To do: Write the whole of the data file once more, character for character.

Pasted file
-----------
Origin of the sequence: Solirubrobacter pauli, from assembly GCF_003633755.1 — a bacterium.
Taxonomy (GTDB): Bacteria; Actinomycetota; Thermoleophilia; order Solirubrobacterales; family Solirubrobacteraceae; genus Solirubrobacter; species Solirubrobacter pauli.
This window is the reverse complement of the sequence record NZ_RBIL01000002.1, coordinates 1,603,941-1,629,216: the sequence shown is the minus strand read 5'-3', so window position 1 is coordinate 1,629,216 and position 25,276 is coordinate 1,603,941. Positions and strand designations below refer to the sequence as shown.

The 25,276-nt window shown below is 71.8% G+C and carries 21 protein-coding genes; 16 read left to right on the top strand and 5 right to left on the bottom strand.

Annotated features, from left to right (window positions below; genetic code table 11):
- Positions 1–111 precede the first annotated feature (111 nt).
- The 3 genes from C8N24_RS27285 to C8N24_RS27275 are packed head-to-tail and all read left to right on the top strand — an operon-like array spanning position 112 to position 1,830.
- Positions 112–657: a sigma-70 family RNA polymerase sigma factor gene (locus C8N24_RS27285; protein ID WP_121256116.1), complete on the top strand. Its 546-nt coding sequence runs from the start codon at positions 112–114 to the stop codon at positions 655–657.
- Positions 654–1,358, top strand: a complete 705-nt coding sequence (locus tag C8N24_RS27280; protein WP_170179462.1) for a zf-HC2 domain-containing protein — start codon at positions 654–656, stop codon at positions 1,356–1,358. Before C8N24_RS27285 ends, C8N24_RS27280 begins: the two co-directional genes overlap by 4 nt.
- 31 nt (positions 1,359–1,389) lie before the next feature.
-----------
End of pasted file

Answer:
Origin of the sequence: Solirubrobacter pauli, from assembly GCF_003633755.1 — a bacterium.
Taxonomy (GTDB): Bacteria; Actinomycetota; Thermoleophilia; order Solirubrobacterales; family Solirubrobacteraceae; genus Solirubrobacter; species Solirubrobacter pauli.
This window is the reverse complement of the sequence record NZ_RBIL01000002.1, coordinates 1,603,941-1,629,216: the sequence shown is the minus strand read 5'-3', so window position 1 is coordinate 1,629,216 and position 25,276 is coordinate 1,603,941. Positions and strand designations below refer to the sequence as shown.

The 25,276-nt window shown below is 71.8% G+C and carries 21 protein-coding genes; 16 read left to right on the top strand and 5 right to left on the bottom strand.

Annotated features, from left to right (window positions below; genetic code table 11):
- Positions 1–111 precede the first annotated feature (111 nt).
- The 3 genes from C8N24_RS27285 to C8N24_RS27275 are packed head-to-tail and all read left to right on the top strand — an operon-like array spanning position 112 to position 1,830.
- Positions 112–657: a sigma-70 family RNA polymerase sigma factor gene (locus C8N24_RS27285; protein ID WP_121256116.1), complete on the top strand. Its 546-nt coding sequence runs from the start codon at positions 112–114 to the stop codon at positions 655–657.
- Positions 654–1,358, top strand: a complete 705-nt coding sequence (locus tag C8N24_RS27280; protein WP_170179462.1) for a zf-HC2 domain-containing protein — start codon at positions 654–656, stop codon at positions 1,356–1,358. Before C8N24_RS27285 ends, C8N24_RS27280 begins: the two co-directional genes overlap by 4 nt.
- 31 nt (positions 1,359–1,389) lie before the next feature.